Letters to the Editor: Should L.A. residents worry about crime? Readers weigh in

Police officers talk outside a fence surrounding a school
LAPD and LAUSD school police officers talk outside Crenshaw High School on March 9.
(Luis Sinco / Los Angeles Times)

To the editor: I don’t understand why The Times has gone so far afield to try to convince Los Angeles residents that the situation in our city is not as dire as it would appear to be.

One day we see the article, “Is it fair to blame Gascón alone for L.A.’s violent crime surge? Here’s what the data show.” The next day we see the story, “Rick Caruso said no one feels safe in Los Angeles. Here’s what residents say.” Both attempt to paint a far rosier picture of L.A. than is justified.

Many residents of Los Angeles are scared as never before by increasing homelessness and higher crime rates. No amount of Times newsprint is going to convince readers that things are OK in our city.


Kelly Dowdy, Pacific Palisades


To the editor: As recently as the 1980s, annual tuition and fees at UC Berkeley were around $1,000. Before turning to today’s cost, consider that it costs about $100,000 per year to incarcerate an inmate in state prison.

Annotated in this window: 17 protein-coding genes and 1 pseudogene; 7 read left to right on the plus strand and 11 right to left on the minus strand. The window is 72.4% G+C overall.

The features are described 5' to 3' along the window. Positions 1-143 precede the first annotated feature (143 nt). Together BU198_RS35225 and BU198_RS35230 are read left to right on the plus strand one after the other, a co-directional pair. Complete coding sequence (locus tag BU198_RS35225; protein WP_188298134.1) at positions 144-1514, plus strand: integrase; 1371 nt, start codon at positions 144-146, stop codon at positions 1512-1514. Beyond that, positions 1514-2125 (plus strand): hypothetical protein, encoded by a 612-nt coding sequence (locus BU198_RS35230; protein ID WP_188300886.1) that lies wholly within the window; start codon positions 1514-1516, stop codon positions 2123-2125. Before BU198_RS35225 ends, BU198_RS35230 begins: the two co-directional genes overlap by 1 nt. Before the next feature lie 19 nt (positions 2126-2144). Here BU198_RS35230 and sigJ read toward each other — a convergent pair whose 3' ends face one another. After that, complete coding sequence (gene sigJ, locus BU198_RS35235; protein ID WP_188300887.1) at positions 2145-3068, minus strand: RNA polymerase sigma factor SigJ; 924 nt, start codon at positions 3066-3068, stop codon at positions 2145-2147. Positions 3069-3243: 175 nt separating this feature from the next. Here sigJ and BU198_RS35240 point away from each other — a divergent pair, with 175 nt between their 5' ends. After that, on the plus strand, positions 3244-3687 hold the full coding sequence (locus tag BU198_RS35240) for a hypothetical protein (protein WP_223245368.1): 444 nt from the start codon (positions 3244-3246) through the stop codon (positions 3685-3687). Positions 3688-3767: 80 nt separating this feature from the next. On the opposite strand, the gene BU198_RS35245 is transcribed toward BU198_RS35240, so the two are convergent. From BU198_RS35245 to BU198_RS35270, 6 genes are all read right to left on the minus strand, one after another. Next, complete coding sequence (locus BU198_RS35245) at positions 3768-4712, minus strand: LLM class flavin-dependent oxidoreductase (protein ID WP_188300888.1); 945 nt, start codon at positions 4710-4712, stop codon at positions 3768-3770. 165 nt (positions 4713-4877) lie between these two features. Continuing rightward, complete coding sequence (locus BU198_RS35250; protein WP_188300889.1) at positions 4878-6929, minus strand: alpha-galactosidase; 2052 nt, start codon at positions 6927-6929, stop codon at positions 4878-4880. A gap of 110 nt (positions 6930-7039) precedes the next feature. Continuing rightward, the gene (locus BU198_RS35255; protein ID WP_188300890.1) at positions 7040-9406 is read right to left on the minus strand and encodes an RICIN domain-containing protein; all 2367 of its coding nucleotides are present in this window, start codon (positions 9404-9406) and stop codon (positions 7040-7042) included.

For some offenders, there is no better public money spent. For others, that lockup cost is nettlesome. My child has to work a part-time job and take on debt to attend a University of California or Cal State campus.

And L.A. County Dist. Atty. George Gascón is getting blamed for not locking up more adults for $100,000 annually? The circumstances of such incarceration are necessarily severe. However, there are simply not very many people who require this kind of expense. Gascón, I think, gets that.

And I do not blame him for the spectacular cost (around $14,000 per year at Berkeley, not including housing) of sending a child to a public university.

Konrad Moore, San Diego